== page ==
The cofounder of the Effective Altruism movement presents a counterintuitive approach anyone can use to make a difference in the world.
While studying philosophy at Oxford University and trying to work out how he could have the greatest impact, William MacAskill discovered that most of the time and money aimed at making the world a better place achieves little. Why? Because individuals rarely have enough information to make the best choices. Confronting this problem head-on, MacAskill developed the concept of effective altruism, a scientific, data-driven approach to making a difference that operates by asking these five questions:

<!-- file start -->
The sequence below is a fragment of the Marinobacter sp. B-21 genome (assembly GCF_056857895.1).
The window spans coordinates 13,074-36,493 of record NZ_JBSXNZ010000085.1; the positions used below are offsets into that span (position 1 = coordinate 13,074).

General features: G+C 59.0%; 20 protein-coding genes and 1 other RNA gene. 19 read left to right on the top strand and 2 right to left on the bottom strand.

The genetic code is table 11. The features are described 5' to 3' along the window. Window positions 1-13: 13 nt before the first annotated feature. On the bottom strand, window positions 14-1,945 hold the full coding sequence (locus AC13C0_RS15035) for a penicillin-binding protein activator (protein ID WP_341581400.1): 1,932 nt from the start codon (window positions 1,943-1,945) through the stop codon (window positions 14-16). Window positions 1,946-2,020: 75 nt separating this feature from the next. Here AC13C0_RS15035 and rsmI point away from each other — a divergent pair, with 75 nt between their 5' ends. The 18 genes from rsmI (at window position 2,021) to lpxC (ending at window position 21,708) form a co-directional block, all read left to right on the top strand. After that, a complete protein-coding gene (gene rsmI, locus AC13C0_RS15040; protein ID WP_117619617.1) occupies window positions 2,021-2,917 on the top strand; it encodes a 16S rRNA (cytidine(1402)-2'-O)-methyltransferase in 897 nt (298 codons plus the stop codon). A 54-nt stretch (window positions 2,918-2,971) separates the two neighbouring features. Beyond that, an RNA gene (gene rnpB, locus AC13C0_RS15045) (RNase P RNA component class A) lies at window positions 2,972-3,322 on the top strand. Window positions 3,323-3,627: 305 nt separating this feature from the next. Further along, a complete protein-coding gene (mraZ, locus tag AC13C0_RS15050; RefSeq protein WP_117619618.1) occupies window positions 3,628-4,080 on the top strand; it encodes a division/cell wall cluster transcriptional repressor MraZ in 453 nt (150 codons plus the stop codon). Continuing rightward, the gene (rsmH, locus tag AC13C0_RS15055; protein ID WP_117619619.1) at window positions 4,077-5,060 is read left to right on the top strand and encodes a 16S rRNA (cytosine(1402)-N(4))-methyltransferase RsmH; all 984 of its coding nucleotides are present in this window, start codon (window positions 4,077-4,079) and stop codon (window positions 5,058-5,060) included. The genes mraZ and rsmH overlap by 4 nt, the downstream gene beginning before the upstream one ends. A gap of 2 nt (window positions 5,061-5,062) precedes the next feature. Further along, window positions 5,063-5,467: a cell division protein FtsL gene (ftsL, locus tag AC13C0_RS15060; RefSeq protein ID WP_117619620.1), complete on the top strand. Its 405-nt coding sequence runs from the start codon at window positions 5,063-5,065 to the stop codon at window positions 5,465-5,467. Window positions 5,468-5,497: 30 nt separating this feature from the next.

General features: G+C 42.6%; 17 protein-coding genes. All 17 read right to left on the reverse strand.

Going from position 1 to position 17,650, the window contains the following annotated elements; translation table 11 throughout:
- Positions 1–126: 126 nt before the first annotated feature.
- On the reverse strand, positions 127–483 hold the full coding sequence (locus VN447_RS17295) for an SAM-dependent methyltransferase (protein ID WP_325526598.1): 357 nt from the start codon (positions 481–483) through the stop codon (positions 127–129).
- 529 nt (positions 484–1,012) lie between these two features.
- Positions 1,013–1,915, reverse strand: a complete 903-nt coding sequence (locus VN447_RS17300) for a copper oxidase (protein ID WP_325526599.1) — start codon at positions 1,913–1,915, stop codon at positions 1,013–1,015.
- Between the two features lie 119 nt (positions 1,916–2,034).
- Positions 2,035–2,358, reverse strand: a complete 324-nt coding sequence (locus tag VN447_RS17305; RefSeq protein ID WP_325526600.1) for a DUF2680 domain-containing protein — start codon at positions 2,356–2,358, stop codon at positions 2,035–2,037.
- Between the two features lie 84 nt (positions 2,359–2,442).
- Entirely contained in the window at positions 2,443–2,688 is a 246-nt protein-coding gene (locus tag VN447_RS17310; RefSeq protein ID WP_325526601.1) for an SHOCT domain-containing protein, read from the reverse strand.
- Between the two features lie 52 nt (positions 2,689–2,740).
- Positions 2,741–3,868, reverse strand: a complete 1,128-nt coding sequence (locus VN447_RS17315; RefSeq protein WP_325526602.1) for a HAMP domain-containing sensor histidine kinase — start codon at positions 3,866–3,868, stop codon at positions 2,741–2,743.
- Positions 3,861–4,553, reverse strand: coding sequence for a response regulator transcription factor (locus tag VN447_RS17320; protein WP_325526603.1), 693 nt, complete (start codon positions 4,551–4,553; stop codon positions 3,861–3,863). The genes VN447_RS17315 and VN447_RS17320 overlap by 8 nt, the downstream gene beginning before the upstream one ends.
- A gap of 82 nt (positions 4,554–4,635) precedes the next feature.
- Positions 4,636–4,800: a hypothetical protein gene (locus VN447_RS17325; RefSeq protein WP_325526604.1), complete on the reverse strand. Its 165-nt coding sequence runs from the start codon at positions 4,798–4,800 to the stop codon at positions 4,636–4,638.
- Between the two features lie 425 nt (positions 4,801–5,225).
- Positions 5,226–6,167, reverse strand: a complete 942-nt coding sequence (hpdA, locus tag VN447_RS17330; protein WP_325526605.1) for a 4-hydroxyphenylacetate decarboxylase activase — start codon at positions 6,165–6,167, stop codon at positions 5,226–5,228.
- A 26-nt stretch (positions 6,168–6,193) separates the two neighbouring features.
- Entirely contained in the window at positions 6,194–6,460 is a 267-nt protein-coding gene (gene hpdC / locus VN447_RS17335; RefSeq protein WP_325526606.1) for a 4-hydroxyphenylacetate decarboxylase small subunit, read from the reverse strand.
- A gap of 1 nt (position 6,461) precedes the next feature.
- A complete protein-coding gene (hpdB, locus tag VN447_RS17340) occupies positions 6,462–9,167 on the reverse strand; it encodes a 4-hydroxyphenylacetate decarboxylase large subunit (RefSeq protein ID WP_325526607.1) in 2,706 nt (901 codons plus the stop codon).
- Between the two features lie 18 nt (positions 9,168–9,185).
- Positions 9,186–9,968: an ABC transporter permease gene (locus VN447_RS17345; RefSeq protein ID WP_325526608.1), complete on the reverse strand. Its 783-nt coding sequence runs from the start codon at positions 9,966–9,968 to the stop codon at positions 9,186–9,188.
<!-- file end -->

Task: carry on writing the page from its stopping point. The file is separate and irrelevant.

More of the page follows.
- How much will this action improve others lives?
- Is this the most effective action I can take?
- How useful is my contribution, given what others are already doing?
- What will happen if I dont do it?
- What are the chances of success, and how good would success be?
Applying these principles, he demonstrates that many of our assumptions about doing good are misguided: he argues that one can potentially save more lives by working on Wall Street than as a heart surgeon, that cancer charities are not the best use of money, and that buying sweatshop-produced goods is a form of ethical consumption. MacAskill challenges us to think differently but argues that if we set aside our biases and rely on evidence and careful reasoning, each of us can make a tremendous difference.
About the Author
William MacAskill earned a PhD in Philosophy from Oxford University, studied at Princeton University as a Fulbright Scholar, and is currently a Research Fellow at Cambridge University. He lives in Cambridge, England.